Alchemy extends and refines the techniques of metallurgy. No longer satisfied with speeding up nature by generating heat, the alchemist seeks a supplement to the supplement of fire. In alchemy, the religious prosthesis gives way to the chemical prosthesis. The philosophers' stone is the magical substance that is supposed to possess the power to transform base metals into gold. One of the most common forms of this stone was a fine white powder, which in some rituals served as an elixir. The word elixir actually derives from the Greek xenon, which "denotes a dry powder used for medicine and alchemical transmutation." The alchemical elixir descends from yet more ancient hallucinogenic drugs, which once were thought to have curative and restorative powers and, in some cases, were even believed to be "chemical" agents of religious ecstasy.
The association of the philosophers' stone and elixirs with religious rituals points to a persistent motivation for alchemical practice. Far from being driven by so-called materialistic concerns, alchemy is, as Eliade insists, "a spiritual technique and a soteriology." The soteriological technique employed by the alchemist presupposes an isomorphism between the macrocosm and the microcosm. By refining base metals into gold, the alchemist seeks to purify both self and world. The goal of alchemy is to become as good as gold-pure gold. ...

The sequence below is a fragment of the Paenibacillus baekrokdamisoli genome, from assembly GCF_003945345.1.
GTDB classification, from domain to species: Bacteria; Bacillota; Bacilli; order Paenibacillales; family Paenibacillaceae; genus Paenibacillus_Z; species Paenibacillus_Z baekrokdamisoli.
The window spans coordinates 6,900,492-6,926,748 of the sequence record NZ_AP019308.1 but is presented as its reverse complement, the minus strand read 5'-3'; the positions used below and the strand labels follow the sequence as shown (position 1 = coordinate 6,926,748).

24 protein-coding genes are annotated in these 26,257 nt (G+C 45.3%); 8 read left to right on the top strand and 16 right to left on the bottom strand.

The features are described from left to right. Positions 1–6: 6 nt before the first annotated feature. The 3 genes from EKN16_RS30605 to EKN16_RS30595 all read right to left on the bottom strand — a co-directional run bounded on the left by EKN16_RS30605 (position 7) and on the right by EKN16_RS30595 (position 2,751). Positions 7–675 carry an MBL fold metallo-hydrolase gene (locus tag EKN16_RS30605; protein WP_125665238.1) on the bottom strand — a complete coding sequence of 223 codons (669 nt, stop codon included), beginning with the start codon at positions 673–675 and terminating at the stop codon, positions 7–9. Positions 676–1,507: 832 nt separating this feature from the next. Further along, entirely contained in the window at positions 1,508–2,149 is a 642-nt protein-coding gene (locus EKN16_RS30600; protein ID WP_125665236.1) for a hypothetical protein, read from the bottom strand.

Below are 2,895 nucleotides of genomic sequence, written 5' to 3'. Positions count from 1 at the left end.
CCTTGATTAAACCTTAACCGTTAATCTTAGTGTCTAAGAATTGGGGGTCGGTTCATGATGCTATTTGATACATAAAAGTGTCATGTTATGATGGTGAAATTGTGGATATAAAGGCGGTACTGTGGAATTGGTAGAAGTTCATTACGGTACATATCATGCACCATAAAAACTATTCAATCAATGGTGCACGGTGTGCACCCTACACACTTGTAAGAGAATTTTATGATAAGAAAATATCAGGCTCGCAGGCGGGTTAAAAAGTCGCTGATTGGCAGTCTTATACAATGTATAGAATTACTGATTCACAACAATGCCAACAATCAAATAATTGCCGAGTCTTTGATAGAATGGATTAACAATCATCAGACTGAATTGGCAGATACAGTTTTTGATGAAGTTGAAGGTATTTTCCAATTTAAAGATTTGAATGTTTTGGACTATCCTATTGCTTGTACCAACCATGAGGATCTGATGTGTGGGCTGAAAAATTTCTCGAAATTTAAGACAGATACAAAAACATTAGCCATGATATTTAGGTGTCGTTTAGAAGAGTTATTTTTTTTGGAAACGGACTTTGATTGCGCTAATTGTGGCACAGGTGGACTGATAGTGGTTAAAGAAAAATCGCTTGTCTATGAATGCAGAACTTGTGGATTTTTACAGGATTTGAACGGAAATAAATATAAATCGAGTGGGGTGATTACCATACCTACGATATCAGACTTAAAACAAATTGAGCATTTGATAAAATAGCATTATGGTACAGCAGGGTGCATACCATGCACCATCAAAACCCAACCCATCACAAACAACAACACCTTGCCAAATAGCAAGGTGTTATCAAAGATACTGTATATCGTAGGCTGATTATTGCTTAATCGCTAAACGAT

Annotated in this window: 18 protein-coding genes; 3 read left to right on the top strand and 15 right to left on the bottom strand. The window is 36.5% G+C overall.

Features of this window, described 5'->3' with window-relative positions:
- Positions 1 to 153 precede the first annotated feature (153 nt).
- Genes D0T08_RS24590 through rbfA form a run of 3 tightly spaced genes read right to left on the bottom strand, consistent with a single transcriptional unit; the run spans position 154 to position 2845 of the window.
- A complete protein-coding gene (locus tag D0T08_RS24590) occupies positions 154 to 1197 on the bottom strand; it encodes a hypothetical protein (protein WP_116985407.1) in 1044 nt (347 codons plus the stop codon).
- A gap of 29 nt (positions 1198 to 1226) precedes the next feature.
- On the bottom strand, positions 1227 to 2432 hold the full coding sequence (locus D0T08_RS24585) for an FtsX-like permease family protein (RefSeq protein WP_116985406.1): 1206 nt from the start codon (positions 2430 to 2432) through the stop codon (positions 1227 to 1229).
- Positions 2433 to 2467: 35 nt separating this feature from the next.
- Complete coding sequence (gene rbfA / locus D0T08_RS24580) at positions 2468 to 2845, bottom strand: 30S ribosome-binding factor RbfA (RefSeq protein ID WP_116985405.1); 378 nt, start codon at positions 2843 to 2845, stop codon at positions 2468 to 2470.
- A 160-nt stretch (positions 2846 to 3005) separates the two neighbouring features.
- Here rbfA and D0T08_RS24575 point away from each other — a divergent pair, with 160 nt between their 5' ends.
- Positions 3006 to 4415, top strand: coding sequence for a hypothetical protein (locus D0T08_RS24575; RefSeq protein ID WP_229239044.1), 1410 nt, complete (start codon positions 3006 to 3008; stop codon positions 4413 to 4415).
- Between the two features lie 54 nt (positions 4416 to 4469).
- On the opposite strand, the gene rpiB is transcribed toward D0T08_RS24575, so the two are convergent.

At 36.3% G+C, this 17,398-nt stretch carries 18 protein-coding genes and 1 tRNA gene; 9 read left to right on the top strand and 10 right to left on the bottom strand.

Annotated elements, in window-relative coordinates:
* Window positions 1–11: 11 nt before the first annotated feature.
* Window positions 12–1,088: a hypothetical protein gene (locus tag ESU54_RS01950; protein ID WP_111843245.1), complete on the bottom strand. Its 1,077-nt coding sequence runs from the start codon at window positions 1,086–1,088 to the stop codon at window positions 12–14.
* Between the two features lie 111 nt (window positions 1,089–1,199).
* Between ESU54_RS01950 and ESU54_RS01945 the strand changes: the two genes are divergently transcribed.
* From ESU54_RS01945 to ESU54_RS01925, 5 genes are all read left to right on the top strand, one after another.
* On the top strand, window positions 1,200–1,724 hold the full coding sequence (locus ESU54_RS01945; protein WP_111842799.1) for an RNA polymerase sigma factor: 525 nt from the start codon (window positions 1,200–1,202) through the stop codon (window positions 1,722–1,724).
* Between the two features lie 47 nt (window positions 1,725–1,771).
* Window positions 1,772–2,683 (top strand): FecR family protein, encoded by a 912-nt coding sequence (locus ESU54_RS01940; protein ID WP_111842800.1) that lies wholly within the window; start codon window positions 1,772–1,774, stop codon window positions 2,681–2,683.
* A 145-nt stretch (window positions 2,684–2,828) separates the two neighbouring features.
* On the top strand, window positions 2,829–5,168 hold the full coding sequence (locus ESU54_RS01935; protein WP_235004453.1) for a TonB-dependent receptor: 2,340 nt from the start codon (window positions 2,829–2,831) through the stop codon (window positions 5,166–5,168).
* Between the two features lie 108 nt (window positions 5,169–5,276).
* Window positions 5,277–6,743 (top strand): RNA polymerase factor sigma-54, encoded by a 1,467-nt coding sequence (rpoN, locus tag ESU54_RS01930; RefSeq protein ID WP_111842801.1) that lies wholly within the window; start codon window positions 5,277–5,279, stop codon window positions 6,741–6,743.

If gold is the purest form of nature, which, in turn, is God, then the alchemist's magic would seem to bestow the elixir of immortality. Over the years, the philosophers' Stone has been transformed from its original white powder into acid, angel dust, ecstasy, and speed. When the dose is right and the charge sufficient, speed breaks the chains of space and time. ...
Though alchemy starts with the metallurgist's effort to assist mother nature by speeding up her labor, the alchemist ends by becoming something like a god. The vision of the alchemist's creative power emerges in the fantasy of his ability to create an homunculus. As we shall see, the homunculus is the distant ancestor of contemporary alchemists' replicants, androids, terminators, and cyborgs. ...
This unexpected genealogy of the cyborg points to the fiber that links the final point in McLuhan's scattered circuit: mining . . . hallucinogenic drugs . . . electronics. When the golem is electrified, the matrix becomes the net, which now is known as "the matrix." The transition from the religious, to the chemical, to the electronic prosthesis extends the process of sublimation in which matter becomes increasingly rarefied or idealized and thus appears ever lighter until it becomes nothing but light. At this point, the thread we have been tracing becomes visible as a fiber optic. (pages 123-125)